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 Akiyoshidai Quasi-National Park

Fascinating fossils and charming chasms.

Akiyoshidai Quasi-National Park  is one of the most popular sights in the rustic prefecture of Yamaguchi. This region is known for its history and traditionalism, and the park fits in with this reputation.

The geology of the area is fascinating, and it also has historical significance as it was officially named by Emperor Hirohito in 1926. The area has been a source of pride for the region ever since.

Lots of limestone

One of the biggest attractions of the park is actually underneath its surface.Akiyoshido Cave is the largest and longest limestone cave in Japan, with a width of 100 meters and a length of nearly nine kilometers.  It has a series of giant limestone caves and caverns that you can explore in tour groups, as one kilometer of it is open to the public for exploring.

Akiyoshidaido Cave entrance.

The tour takes you down to the lowest point of the cave where you can see hundreds of stalactites and stalagmites. You can also find unique rock formations like the golden pillar, a limestone structure that is 15-meters-high and four-meters wide. Once you’re done exploring inside, you can take an elevator back up to the surface.

Walking around the park, visitors will see limestone structures that protrude sharply upwards out of the ground. Having formed overtime, some are as tall as two meters. Walking through fields with rock pinnacles is a bizarre inversion of expectations that needs to be seen to be believed. These natural towers jutting out of the ground are another phenomenon of this national gem.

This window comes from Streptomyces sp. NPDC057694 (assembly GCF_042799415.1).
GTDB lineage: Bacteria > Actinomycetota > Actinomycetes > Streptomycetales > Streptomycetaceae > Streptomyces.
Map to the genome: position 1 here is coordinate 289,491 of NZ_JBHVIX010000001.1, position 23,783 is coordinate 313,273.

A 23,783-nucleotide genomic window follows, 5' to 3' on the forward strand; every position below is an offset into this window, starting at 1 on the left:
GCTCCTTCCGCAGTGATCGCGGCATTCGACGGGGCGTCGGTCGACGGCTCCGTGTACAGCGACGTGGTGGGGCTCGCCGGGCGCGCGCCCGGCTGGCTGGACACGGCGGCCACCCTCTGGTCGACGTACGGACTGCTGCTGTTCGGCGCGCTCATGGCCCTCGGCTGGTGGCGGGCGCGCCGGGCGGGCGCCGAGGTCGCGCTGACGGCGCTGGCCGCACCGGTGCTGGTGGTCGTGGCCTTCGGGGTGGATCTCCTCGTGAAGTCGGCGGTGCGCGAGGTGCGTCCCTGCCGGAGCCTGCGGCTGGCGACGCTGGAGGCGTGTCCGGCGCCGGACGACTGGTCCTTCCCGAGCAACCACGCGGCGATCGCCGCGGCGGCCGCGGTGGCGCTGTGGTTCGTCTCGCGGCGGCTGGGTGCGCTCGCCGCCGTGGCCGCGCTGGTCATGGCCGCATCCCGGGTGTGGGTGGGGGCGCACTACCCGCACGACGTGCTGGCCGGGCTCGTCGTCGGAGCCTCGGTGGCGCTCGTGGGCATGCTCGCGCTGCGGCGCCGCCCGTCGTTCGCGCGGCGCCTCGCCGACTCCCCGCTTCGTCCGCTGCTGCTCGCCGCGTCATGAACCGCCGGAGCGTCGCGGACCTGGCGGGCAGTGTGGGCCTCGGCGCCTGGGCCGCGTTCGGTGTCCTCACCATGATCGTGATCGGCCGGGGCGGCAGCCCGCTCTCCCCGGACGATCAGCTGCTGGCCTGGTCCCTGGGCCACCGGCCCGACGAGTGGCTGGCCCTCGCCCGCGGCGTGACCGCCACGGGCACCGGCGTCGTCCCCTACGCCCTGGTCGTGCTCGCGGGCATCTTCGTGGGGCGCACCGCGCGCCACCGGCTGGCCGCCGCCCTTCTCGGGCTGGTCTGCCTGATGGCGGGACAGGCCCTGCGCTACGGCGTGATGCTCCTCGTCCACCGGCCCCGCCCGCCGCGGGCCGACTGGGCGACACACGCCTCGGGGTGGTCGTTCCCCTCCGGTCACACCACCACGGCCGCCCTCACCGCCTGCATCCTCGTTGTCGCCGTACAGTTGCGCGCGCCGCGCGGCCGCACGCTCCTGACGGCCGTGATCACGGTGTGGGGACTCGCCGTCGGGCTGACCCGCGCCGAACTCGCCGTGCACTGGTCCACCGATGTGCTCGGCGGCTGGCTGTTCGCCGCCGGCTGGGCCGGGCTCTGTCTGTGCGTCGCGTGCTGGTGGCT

Photo by: Wiki Akiyoshidai Karst observation deck from Akiyoshi Plateau.

Fossils and changin’ seasons

In the rocks, there are a number of fossils. Scientists have found remains of rhinoceroses, elephants and even tigers. The area allows us to travel back in time and find out what animals inhabited Japan when the seas levels were low enough for it to still be connected to mainland Asia.

A sea of green in the park.

You can visit Akiyoshidai at different times of year for a different atmosphere and a changing appearance of the park. In summer, the park is a joyous place; many people  take advantage of  the  sunny summer days to go out and enjoy nature, as well as  the firework festival held here every July.

In winter, the park is more reserved and peaceful. Every February the grass-burning ceremonies, knows as yamayaki, are conducted. It’s quite a sight to see,  as the  fire and the smell of kindling add to the park experience. Afterwards the park is scorched black, but new seedlings burst forth almost instantly.

Things To Know

Fees and Hours

The park is open everyday, from 8:30 a.m to 4:30 p.m. Akiyoshidai is free of charge, but the entrance fee for the Akiyoshido Cave is ¥1,200. The cave has three entrances: the Akiyoshido entrance, the Kurotani entrance or via the aforementioned elevator.

How To Get There


3449-1 Shūhōchō Akiyoshi, Mine-shi, Yamaguchi-ken 754-0511, Japan

By train

Take the bullet train (shinkansen) from Tokyo to Shin-Yamaguchi station (around four hours) then transfer to the JR local line to Asa (30 minutes), then change and take the train to Mine  (30 minutes).

By bus

From Yamaguchi station you can take the JR bus to Akiyoshido (around one hour, for ¥1,210). From Shin-Yamaguchi station you can ride the Bocho Bus to the park (around 45 minutes,  for ¥1,170).

The Bocho Bus can also be used from Hagi to Akiyoshidai (around one hour, for ¥1,720) or Akiyoshido (around 1 hour and 10 minutes, for ¥1,810).

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